“That’s no way to do business,” says Ahmed, who commutes 20 miles early every morning from his suburban Oak Lawn home. “Oasis was there for 17 years. I bought it four years ago. All the previous owners always had a good relationship with the mall. Always.”
As the closure entered its third month in August, Ahmed went home to Lebanon to attend to family affairs. As he tells it, “I went home and they were dropping bombs, and then I come back to Chicago to this battle.”
By August 31, with still no end to the renovation in sight, Ahmed had to decide if his business was ever really coming back. He decided it was. But not to the Jewelers Mall. On that day he informed the mall’s owners he would not be renewing his monthly lease, and hours later found and signed a multi-year lease on a new, larger cafe space in a shared food court a block to the south.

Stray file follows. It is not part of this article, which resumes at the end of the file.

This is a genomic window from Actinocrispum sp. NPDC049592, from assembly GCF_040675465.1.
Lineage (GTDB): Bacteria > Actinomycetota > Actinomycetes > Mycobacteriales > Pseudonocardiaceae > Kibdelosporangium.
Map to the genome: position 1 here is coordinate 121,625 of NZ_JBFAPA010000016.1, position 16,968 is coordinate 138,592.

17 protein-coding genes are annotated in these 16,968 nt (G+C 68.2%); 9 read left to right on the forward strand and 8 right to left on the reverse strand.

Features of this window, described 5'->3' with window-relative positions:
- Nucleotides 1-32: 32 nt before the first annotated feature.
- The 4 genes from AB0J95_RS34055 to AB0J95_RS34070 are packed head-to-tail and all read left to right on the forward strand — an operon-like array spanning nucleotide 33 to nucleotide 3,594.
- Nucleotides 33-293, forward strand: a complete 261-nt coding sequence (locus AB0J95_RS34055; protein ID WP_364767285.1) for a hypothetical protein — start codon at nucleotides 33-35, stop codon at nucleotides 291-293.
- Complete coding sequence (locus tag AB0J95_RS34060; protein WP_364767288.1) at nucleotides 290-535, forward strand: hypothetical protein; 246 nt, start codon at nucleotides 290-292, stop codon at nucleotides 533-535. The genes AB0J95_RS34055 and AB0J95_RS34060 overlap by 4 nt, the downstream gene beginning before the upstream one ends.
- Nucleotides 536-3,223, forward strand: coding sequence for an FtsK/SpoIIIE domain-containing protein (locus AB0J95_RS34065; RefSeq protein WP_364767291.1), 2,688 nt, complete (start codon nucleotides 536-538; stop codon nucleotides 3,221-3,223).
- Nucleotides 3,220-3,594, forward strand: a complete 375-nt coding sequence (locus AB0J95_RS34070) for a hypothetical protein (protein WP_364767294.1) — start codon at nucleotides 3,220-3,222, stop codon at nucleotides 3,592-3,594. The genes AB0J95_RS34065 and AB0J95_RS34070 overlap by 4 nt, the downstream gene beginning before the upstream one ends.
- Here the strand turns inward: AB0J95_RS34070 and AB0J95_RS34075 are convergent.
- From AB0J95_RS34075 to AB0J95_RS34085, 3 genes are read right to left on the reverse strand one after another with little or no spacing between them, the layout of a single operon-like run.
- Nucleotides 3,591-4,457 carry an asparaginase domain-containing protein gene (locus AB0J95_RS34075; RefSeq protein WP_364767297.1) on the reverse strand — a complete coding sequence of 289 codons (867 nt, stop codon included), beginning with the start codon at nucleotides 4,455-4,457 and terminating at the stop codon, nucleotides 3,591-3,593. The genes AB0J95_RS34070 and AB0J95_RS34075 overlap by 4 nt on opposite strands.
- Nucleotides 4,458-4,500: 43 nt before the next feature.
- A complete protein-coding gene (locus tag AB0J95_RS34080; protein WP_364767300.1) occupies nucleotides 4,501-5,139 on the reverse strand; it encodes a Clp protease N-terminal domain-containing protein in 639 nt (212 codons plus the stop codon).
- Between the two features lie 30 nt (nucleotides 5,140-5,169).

Last week, Oasis Cafe reopened for business in its new digs at 17 S. Wabash in the Iwan Ries building, exactly one block away from its original location. The cafe–and its spectacular new neon signage–shares an enormous (if somewhat shabby) dining room with three other fast-food shops, and boasts a full-sized counter, a larger kitchen, and best of all for downtown workers and residents, longer open hours (including all day Saturday).
Even better for Ahmed, the rent at the new space is significantly lower than his original rent at the Jewelers Mall. This may come in handy, because, unfortunately, many old customers don’t yet know that the cafe’s back–and Ahmed wonders whether the Jewelers Mall wants to keep it that way.
When Oasis quit the Jewelers Mall, instead of taking down the small yellow “closed” sign that had marked the cafe’s temporary hiatus, someone scrawled the word “original” in black magic marker above the cafe’s name. According to Ahmed, when he asked why this was done, he was told by mall representatives that they intended to open a new middle-eastern eatery in Oasis’ old space, possibly under the Oasis name.